Kennedy v. Black

Annotate this Case

492 Pa. 397 (1981)

424 A.2d 1250

Albert A. KENNEDY, Sr. and Ann G. Kennedy, trading and doing business as Bennington Company, Appellants, v. Frank L. BLACK, Jr., Inc., United States Fidelity and Guaranty Co., and Carroll Township Authority.

Supreme Court of Pennsylvania.

Argued September 30, 1980.

Decided January 30, 1981.

*398 *399 Gary N. Altman, Hirsch, Weise & Tillman, Herbert Grigsby, Pittsburgh, for appellants.

Richard B. Tucker, III, Jeffrey J. Leech, Tucker, Arensberg, Very & Ferguson, Pittsburgh, for appellees.

David Fawcett, Pittsburgh, for amicus.



O'BRIEN, Chief Justice.

This appeal is from an order of the Superior Court, affirming an order of the Court of Common Pleas of Washington county, which granted a petition by appellees, Frank L. Black, Jr., Inc. and United States Fidelity and Guaranty Company, to open a default judgment entered by appellants, Albert A. Kennedy, Sr. and Ann G. Kennedy, trading and doing business as Bennington Company.

Black was the general contractor for the construction of sewage pumping stations in Carroll Township, Washington County. In August, 1975, Black subcontracted with Kennedy for certain excavation work required for the project. Following a dispute between Kennedy and Black, Kennedy abandoned the job site in May, 1976. On April 28, 1977, Kennedy filed an action in assumpsit against Black, Fidelity, the bonding company for Black and the Carroll Township Authority.[1]

On May 16, 1977, counsel for Kennedy contacted the attorney for Black and Fidelity and granted the latter a *400 thirty-day extension to file an answer or other responsive pleading. When no answer was filed, Kennedy's attorney wrote to counsel for Black and Fidelity, requesting action. On August 2, 1977, the attorney for Black and Fidelity notified opposing counsel that he had not yet had a conference with his clients, but was planning such a meeting in the near future.

On October 4, 1977, Kennedy's attorney telephoned appellees' counsel and asked when responsive pleadings would be filed. Appellees' counsel said he had talked with his clients but was somewhat unsure about their position. On October 26, 1977, Kennedy's counsel, having not heard from appellees, again wrote and requested that some action be taken. Nothing was done and on November 22, 1977, Kennedy's attorney wrote to appellees' counsel and gave the following ultimatum:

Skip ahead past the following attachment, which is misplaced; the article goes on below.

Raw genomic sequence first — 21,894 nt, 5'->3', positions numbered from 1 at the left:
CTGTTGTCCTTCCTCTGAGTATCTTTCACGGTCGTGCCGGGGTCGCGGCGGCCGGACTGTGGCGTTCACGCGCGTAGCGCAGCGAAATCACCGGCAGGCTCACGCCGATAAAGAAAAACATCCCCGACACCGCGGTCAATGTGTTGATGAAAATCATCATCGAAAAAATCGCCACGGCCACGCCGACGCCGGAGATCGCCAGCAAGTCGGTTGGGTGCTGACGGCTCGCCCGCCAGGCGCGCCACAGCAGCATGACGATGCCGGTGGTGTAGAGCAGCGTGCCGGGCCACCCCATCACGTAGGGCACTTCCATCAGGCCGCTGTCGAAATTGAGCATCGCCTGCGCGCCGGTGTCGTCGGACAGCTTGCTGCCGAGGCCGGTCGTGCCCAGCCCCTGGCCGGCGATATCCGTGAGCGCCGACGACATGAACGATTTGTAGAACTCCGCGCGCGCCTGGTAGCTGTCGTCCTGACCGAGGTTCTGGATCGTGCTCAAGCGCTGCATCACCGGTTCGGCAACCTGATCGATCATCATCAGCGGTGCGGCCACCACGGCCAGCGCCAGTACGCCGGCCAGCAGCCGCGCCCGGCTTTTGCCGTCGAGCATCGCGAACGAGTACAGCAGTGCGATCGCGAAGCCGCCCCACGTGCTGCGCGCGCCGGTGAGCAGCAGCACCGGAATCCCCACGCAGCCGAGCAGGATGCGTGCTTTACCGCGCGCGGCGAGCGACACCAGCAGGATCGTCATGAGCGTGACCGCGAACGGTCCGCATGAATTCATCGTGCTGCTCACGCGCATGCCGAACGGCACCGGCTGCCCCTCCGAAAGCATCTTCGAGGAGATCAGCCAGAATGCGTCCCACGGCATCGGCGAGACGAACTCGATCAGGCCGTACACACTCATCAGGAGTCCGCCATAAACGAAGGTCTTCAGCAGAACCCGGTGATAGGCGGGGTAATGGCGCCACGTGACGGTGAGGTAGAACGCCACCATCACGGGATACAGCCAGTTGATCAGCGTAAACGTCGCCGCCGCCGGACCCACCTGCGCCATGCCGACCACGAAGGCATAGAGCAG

"If you do not take any action on the above case within twenty days of the date of this letter, I will be forced to enter a default judgment."

On December 2, 1977, appellees' attorney telephoned Kennedy's attorney and requested an extension until January 1, 1978. The request was granted.

On January 18, 1978, Kennedy's counsel again telephoned to inquire about the case. Appellees' attorney informed opposing counsel that he would send a letter outlining a counterclaim as a prelude to possible settlement discussions. On February 17, 1978, appellees' attorney mailed the letter, in which he mentioned that appellees intended to file a counterclaim of at least $331,100 if Kennedy did not drop its lawsuit. Kennedy's counsel, by letter dated March 1, 1978, informed appellees' attorney that if appellees would pay debts that Kennedy had incurred for supplies used on the job, and if appellees would forego their counterclaim, Kennedy would drop his suit.

Kennedy's attorney tried unsuccessfully to contact appellees' attorney in March, 1978. After talking to appellees' attorney on April 18, 1978, Kennedy's counsel sent a letter to *401 appellees' attorney informing him that if an answer was not filed by May 9, 1978, a default judgment would be taken.

On May 8, 1978, appellees' attorney requested an extension for "10 days or so." The request was granted. On May 23, 1978, Kennedy's counsel took a default judgment for $80,141.33 because no answer had been filed as of that date.

On May 31, 1978, appellees filed a petition to open the judgment with a proposed answer and counterclaim attached. The affidavit, however, was not signed. On July 20, 1978, the answer and counterclaim was filed, with the attached affidavit signed and dated June 5, 1978.

A hearing on the petition to open the judgment was held on June 26, 1978. On July 6, 1978, the court ordered the judgment opened and permitted appellees to file their answer. Kennedy appealed to the Superior court and that court, sitting as a panel of three, affirmed the trial court with one judge dissenting. Kennedy v. Frank L. Black, Jr., Inc., 271 Pa.Super. 454, 413 A.2d 1104 (1979). We granted Kennedy's petition for allowance of appeal and this appeal followed.

Appellant argues the trial court abused its discretion in opening the instant default judgment. In McCoy v. Public Acceptance Corp., 451 Pa. 495, 305 A.2d 698 (1973), we reiterated the well-established principle that a petition to open a default judgment is within the sound discretion of the trial court; further, a reviewing court will not reverse a trial court's decision on the matter unless there was an error of law or a manifest abuse of discretion. Before a court may open a default judgment, however, the moving party must show that the petition to open was filed promptly, that a meritorious defense existed, and that the failure to act could be reasonably explained. Ruczynski v. Jesray Construction Corp., 457 Pa. 510, 326 A.2d 326 (1974). As we believe the appellees' excuses for its failure to respond are not sufficient as a matter of law, we must reverse the Superior Court's order which affirmed the trial court's order opening the instant default judgment.